Generally speaking the winners of the oil price slump have been big oil-importing economies such as the US, Europe, and China, while Opec oil-exporting states and other big exporters such as Russia are among the losers.
The American and European economies are getting a fillip from reduced energy import costs and their consumers are enjoying lower prices at the pump. Meanwhile, oil exporters in the Middle East and elsewhere are enduring slashed export revenue, forcing them to make painful public spending cuts and to manage drawn down financial reserves built up when prices were high.
Low oil price periods also tend to reduce anxiety about the security of global energy supplies: especially this time around as the price slump has mainly been mainly a supply-driven story – being brought about by the US shale oil boom – rather than a demand-driven one brought about by recession (as in 2008-09).
Indeed, this non-Opec supply driven dynamic has put Opec on the defensive. It's unwilling to cut output to shore up prices out of fear that its members would simply lose market share. Rather, Opec and other exporters are mulling a symbolic output freeze in an effort put a floor on prices at a level they can tolerate.
There is therefore a greater sense of security about oil supply and a broadly held view that we are in a "lower for longer" price environment with energy consuming economies having the upper hand.
But while the oil price plunge has provided welcome relief to oil importers, it hasn't been the dramatic shot in the arm to their domestic economies that had been expected. Households in Western economies haven't been going on spending sprees from saved fuel bills and the outlook for global economic growth is modest at best.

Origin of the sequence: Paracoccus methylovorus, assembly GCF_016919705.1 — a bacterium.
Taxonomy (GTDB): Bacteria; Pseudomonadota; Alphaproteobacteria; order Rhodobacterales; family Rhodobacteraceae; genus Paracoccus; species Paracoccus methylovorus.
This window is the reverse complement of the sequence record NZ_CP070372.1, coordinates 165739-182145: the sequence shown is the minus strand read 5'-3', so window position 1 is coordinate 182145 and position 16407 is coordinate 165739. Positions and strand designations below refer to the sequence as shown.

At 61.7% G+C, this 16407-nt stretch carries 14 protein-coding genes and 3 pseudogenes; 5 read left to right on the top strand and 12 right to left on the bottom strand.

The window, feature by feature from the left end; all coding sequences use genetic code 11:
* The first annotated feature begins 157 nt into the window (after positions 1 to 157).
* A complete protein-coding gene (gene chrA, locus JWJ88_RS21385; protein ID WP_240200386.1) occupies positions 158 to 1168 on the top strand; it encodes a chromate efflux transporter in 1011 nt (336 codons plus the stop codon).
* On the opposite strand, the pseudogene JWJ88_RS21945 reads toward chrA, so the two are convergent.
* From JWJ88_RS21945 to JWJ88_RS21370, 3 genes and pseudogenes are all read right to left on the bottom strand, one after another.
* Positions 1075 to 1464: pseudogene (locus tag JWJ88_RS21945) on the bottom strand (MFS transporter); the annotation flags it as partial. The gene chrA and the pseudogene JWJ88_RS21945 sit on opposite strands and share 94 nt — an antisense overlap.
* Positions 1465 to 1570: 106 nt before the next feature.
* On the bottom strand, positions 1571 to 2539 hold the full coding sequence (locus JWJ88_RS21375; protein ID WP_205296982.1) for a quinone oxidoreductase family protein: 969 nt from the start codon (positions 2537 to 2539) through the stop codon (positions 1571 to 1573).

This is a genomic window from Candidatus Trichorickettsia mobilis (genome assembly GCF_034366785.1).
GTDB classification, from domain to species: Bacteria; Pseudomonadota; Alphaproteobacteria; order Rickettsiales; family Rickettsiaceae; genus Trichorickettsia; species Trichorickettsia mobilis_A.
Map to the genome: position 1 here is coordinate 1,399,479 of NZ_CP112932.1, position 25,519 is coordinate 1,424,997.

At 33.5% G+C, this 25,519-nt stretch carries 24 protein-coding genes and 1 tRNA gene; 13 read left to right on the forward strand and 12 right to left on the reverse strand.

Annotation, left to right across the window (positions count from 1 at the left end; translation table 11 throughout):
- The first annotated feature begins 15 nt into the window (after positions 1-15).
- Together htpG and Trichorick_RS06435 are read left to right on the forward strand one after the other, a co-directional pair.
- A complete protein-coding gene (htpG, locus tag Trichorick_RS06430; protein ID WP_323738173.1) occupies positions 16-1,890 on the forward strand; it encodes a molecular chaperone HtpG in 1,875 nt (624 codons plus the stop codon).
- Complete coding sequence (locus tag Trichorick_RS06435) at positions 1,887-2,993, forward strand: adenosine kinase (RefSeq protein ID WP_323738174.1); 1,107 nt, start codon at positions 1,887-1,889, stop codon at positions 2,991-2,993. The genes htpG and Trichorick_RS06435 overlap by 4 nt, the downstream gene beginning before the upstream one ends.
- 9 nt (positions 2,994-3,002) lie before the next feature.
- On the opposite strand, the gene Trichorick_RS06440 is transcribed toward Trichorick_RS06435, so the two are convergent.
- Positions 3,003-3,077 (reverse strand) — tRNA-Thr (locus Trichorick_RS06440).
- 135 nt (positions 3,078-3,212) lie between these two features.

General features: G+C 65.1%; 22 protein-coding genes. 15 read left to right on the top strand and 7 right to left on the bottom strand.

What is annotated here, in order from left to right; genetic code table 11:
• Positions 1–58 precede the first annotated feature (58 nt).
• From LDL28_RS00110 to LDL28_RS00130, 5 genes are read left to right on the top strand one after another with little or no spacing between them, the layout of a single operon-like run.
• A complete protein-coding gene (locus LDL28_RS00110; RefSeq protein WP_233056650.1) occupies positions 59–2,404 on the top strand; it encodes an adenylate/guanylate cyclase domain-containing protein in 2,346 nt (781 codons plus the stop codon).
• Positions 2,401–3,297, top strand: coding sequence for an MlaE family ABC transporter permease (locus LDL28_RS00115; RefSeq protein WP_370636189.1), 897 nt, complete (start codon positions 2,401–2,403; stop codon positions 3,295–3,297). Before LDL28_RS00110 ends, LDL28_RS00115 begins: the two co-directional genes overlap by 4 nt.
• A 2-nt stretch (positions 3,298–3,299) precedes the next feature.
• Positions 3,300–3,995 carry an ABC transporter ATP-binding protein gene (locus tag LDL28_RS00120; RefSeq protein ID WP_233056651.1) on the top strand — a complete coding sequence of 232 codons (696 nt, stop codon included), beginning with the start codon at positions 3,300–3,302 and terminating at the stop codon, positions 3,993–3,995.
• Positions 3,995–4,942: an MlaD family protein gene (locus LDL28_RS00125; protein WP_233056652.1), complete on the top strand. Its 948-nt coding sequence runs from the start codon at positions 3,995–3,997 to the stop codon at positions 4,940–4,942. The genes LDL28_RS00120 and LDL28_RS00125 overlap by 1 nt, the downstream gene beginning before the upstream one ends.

Furthermore, lower oil export revenue may geopolitically weaken petro-states but in most cases oil-dependent regimes have proven to be resilient in the face of low price periods (especially in the Middle East). With some exceptions they adjust, but tend to survive.
Low oil prices have also prompted bankruptcies among the most vulnerable in the US shale sector while at a global level oil companies are winding back upstream expenditure. Lower investment from higher cost non-Opec producers will tighten the supply demand balance down the road, which is what Opec is waiting for.
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Overall, low oil prices have been a modest net positive for Western oil-consuming economies. Meanwhile, Opec is compelled to deal with new dynamics in the oil market that have wound back its influence.
Prices will rebound, although not to the $100 per barrel level seen between 2012 and 2014. Big oil exporters, both inside and outside Opec, will be weakened by the oil price collapse but will survive.
If nothing else, though, they may start to assess the cost of continued reliance of their economies on petroleum revenue, as energy-importing economies assess the cost of petroleum dependency when prices are high. Indeed, Saudi Arabia may be reaching this realisation.